Digital Anarchy Beauty Box
An affordable way to give your footage a makeover
- Great automatic results with standard footage, excellent manual controls
- Slow, occasional problems with blondes
Considering that much of Beauty Box's target audience will want it for low-budget corporate productions, it's no-brainer at an affordable price.
Price$ 199.00 (AUD)
We’ve all had to deal with footage where someone has skimped on a decent make-up artist and you’ve been asked to give some poor unfortunate a Max Factor makeover in post.
Beauty Box is designed to automate this process: identifying skin areas for you and smoothing them, while leaving others intact.
We tested the After Effects version. Using it can be as simple as applying the plug-in, hitting Analyze Frame and letting it work its magic. As long as your subject has no major scars and is looking at the camera – and is consistently lit – this can yield remarkable results, as blemishes vanish quicker than in a Clearasil ad.
Considering that much of Beauty Box’s target audience will want it for low-budget corporate productions, it’s no-brainer at an affordable price.
It had problems with blondes under bright light – no doubt due to the lack of contrast between pale hair and skin – but only real downside is that it’s slow to preview and render.
If you want perfect results, or have difficult footage, there’s a wide set of manual controls, helping you select the face if it’s not looking straight at the camera, or if it’s partially obscured by hair or something else.
We miss the add- and remove-area brushes of Imagenomic’s Portraiture 2, a similar tool for Photoshop, and wish it ran faster, but if you often have to touch up bad skin, this is well worth checking out.
Join the PC World newsletter!
Most Popular Reviews
- 1 HTC U11 phone: Full, in-depth review
- 2 Gigabyte Aero 15 corporate gaming laptop review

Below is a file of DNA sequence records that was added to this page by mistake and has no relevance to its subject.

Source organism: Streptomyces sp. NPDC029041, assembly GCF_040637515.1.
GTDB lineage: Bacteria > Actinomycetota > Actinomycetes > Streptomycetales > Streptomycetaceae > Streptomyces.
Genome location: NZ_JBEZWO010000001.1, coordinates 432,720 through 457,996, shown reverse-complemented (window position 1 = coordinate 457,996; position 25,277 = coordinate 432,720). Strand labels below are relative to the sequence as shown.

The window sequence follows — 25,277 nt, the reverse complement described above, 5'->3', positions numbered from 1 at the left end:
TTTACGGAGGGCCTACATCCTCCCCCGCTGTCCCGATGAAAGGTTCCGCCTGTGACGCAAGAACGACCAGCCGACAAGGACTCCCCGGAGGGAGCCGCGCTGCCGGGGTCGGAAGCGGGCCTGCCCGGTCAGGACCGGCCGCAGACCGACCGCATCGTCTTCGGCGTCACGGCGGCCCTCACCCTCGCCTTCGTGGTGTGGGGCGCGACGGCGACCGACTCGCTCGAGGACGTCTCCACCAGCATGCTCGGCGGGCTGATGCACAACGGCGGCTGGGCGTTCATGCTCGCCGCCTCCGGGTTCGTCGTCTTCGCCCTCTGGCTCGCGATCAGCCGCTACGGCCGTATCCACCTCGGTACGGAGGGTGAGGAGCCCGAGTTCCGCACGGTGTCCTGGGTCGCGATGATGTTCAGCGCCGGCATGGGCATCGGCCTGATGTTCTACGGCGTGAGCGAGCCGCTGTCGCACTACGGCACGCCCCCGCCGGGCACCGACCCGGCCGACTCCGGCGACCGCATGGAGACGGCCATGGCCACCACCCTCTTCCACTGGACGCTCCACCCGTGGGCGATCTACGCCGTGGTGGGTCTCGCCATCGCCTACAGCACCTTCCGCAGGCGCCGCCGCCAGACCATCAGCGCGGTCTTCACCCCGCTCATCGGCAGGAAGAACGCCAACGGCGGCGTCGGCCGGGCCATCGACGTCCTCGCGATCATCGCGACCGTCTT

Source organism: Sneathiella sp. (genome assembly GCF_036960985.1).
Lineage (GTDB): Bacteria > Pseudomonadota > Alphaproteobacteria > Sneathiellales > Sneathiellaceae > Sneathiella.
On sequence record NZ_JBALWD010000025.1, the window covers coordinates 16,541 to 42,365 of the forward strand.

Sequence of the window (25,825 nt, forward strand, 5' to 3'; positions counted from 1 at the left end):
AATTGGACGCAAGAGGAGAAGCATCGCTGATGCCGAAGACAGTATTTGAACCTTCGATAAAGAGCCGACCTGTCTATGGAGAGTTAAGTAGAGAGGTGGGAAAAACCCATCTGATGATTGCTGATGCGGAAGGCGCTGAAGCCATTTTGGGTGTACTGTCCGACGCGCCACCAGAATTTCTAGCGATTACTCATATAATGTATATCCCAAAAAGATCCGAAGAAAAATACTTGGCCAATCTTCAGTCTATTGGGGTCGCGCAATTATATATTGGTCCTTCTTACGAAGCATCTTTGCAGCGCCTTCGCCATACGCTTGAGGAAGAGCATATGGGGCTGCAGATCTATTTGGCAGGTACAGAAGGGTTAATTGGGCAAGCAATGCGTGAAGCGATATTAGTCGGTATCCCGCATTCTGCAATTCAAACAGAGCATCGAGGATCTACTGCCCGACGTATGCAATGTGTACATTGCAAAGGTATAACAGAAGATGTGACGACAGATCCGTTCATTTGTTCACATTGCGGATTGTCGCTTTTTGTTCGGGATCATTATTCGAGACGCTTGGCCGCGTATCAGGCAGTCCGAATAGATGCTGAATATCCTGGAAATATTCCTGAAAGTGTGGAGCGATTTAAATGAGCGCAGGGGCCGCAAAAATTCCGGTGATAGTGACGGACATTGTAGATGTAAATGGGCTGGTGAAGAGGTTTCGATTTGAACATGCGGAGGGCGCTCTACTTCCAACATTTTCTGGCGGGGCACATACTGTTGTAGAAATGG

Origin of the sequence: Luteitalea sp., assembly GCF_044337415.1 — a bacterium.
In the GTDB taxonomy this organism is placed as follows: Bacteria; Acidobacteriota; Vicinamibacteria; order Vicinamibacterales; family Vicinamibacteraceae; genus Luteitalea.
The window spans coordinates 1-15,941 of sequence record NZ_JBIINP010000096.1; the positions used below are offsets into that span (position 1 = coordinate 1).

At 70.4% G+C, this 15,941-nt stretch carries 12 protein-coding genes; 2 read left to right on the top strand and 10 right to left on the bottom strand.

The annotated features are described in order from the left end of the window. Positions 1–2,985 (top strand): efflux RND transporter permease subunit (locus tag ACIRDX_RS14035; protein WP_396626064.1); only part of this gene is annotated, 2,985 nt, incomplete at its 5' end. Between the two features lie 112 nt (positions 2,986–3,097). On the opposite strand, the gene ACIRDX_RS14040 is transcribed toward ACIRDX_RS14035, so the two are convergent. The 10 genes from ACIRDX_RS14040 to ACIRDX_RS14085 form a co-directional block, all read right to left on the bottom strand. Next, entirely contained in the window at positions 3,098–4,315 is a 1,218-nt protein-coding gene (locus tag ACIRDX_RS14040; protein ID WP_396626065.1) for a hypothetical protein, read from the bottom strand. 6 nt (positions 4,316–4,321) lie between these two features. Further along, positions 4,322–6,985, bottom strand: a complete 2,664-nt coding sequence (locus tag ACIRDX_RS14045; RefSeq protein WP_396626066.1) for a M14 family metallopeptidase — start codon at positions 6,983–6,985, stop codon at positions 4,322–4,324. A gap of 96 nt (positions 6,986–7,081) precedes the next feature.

- 3 Huawei P10 smartphone review
- 4 Huawei P10 Plus phone: Full, in-depth review
- 5 Motorola Moto G5 smartphone review
Latest News Articles
- Microsoft apologizes after a rogue Windows 10 preview build causes chaos
- Skype's major redesign prioritizes helpful bots and a smart camera over traditional video chats
- All-electric satellites are ushering in zippier in-flight internet access
- Why Microsoft's ARM-based Windows 10 laptops still have a lot to prove
- Microsoft shows the power of its Pen with a new Whiteboard app and other upgrades
PCW Evaluation Team
The HP OfficeJet 250 Mobile Printer is a great device that fits perfectly into my fast paced and mobile lifestyle. My first impression of the printer itself was how incredibly compact and sleek the device was.
Wireless printing from my iPhone was also a handy feature, the whole experience was quick and seamless with no setup requirements - accessed through the default iOS printing menu options.
A smarter way to print for busy small business owners, combining speedy printing with scanning and copying, making it easier to produce high quality documents and images at a touch of a button.
I've had a multifunction printer in the office going on 10 years now. It was a neat bit of kit back in the day -- print, copy, scan, fax -- when printing over WiFi felt a bit like magic. It’s seen better days though and an upgrade’s well overdue. This HP OfficeJet Pro 8730 looks like it ticks all the same boxes: print, copy, scan, and fax. (Really? Does anyone fax anything any more? I guess it's good to know the facility’s there, just in case.) Printing over WiFi is more-or- less standard these days.
As a freelance writer who is always on the go, I like my technology to be both efficient and effective so I can do my job well. The HP OfficeJet Pro 8730 Inkjet Printer ticks all the boxes in terms of form factor, performance and user interface.
I’d happily recommend this touchscreen laptop and Windows 10 as a great way to get serious work done at a desk or on the road.
- MSI GL62M 7RDX gaming laptop review
- Alcatel A3 XL phone: Full, in-depth review
- Sony X9300E 2017 TV: Full, in-depth review
- What's the difference between an Intel Core i3, i5 and i7?
- Laser vs. inkjet printers: which is better?
- FTPractise Manager - SecurityVIC
- CCHSE Reporting Analyst - TelcoVIC
- FTApplication Support AnalystOther
- FTImplementation Consultant - SMSF SoftwareOther
- FTERP Business AnalystOther
- CCMigration Project ManagerNSW
- TPBI ConsultantNSW
- TPEnterprise Solutions ArchitectNSW
- FTPHP Developer / Software EngineerNSW
- TPHelpDesk Analyst (Access Control Team Leader)ACT
- FTSAP Release ManagerQLD
- FTFull Stack DeveloperNSW
- CCWintel Infrastructure EngineersACT
- FTJunior Java developer. Work Location - CanberraACT
- FTQuality Assurance Specialist | 50 p/hrOther
- FTSenior Business AnalystSA
- FTNetwork EngineerQLD
- FTPayroll Project ManagerOther
- TPDigital Business AnalystNSW
- FTProject Officer - Records Management , contract administrationOther
- CCMS Power BI SpecialistQLD
- CCGen System AnalystNSW
- FTLAMP Stack Developer/ PHP DeveloperOther
- CCSenior Business AnalystNSW
- FTBusiness Intelligence Analyst - Microsoft BI StackNSW